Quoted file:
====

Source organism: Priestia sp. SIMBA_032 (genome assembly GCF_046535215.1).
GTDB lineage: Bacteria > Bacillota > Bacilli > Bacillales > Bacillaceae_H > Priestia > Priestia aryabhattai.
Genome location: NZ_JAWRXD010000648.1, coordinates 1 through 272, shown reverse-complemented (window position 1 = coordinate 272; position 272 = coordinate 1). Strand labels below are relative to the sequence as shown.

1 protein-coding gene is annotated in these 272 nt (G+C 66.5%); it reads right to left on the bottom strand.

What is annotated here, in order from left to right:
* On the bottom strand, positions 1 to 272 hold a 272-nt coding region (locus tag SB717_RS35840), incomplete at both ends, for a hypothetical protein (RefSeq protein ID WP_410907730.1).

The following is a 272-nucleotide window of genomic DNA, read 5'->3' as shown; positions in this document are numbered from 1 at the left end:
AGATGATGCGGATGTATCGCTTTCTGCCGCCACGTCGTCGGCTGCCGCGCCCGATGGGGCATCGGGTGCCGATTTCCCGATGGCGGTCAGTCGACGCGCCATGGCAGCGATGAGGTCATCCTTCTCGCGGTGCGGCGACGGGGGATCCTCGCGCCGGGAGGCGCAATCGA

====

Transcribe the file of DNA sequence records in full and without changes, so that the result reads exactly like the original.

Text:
Source organism: Priestia sp. SIMBA_032 (genome assembly GCF_046535215.1).
GTDB lineage: Bacteria > Bacillota > Bacilli > Bacillales > Bacillaceae_H > Priestia > Priestia aryabhattai.
Genome location: NZ_JAWRXD010000648.1, coordinates 1 through 272, shown reverse-complemented (window position 1 = coordinate 272; position 272 = coordinate 1). Strand labels below are relative to the sequence as shown.

1 protein-coding gene is annotated in these 272 nt (G+C 66.5%); it reads right to left on the bottom strand.

What is annotated here, in order from left to right:
* On the bottom strand, positions 1 to 272 hold a 272-nt coding region (locus tag SB717_RS35840), incomplete at both ends, for a hypothetical protein (RefSeq protein ID WP_410907730.1).

The following is a 272-nucleotide window of genomic DNA, read 5'->3' as shown; positions in this document are numbered from 1 at the left end:
AGATGATGCGGATGTATCGCTTTCTGCCGCCACGTCGTCGGCTGCCGCGCCCGATGGGGCATCGGGTGCCGATTTCCCGATGGCGGTCAGTCGACGCGCCATGGCAGCGATGAGGTCATCCTTCTCGCGGTGCGGCGACGGGGGATCCTCGCGCCGGGAGGCGCAATCGA